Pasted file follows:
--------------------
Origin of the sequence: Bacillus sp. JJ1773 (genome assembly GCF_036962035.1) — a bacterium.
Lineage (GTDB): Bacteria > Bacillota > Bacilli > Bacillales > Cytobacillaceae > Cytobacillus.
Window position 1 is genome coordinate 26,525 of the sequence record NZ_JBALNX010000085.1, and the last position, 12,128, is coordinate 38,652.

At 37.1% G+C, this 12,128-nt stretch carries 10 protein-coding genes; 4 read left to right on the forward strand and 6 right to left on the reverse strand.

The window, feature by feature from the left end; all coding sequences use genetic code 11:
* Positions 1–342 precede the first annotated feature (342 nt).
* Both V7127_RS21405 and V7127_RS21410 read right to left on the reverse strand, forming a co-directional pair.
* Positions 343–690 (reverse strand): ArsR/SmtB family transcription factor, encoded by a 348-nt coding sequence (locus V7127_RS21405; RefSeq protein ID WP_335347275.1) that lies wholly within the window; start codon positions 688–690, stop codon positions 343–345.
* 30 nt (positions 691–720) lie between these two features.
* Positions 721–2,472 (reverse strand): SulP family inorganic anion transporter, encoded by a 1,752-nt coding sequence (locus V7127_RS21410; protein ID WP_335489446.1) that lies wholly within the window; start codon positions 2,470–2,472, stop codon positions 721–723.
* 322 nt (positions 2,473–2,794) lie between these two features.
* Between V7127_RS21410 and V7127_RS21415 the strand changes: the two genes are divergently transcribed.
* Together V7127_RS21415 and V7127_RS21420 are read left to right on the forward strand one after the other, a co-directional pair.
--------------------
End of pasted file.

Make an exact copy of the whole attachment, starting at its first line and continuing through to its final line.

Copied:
Origin of the sequence: Bacillus sp. JJ1773 (genome assembly GCF_036962035.1) — a bacterium.
Lineage (GTDB): Bacteria > Bacillota > Bacilli > Bacillales > Cytobacillaceae > Cytobacillus.
Window position 1 is genome coordinate 26,525 of the sequence record NZ_JBALNX010000085.1, and the last position, 12,128, is coordinate 38,652.

At 37.1% G+C, this 12,128-nt stretch carries 10 protein-coding genes; 4 read left to right on the forward strand and 6 right to left on the reverse strand.

The window, feature by feature from the left end; all coding sequences use genetic code 11:
* Positions 1–342 precede the first annotated feature (342 nt).
* Both V7127_RS21405 and V7127_RS21410 read right to left on the reverse strand, forming a co-directional pair.
* Positions 343–690 (reverse strand): ArsR/SmtB family transcription factor, encoded by a 348-nt coding sequence (locus V7127_RS21405; RefSeq protein ID WP_335347275.1) that lies wholly within the window; start codon positions 688–690, stop codon positions 343–345.
* 30 nt (positions 691–720) lie between these two features.
* Positions 721–2,472 (reverse strand): SulP family inorganic anion transporter, encoded by a 1,752-nt coding sequence (locus V7127_RS21410; protein ID WP_335489446.1) that lies wholly within the window; start codon positions 2,470–2,472, stop codon positions 721–723.
* 322 nt (positions 2,473–2,794) lie between these two features.
* Between V7127_RS21410 and V7127_RS21415 the strand changes: the two genes are divergently transcribed.
* Together V7127_RS21415 and V7127_RS21420 are read left to right on the forward strand one after the other, a co-directional pair.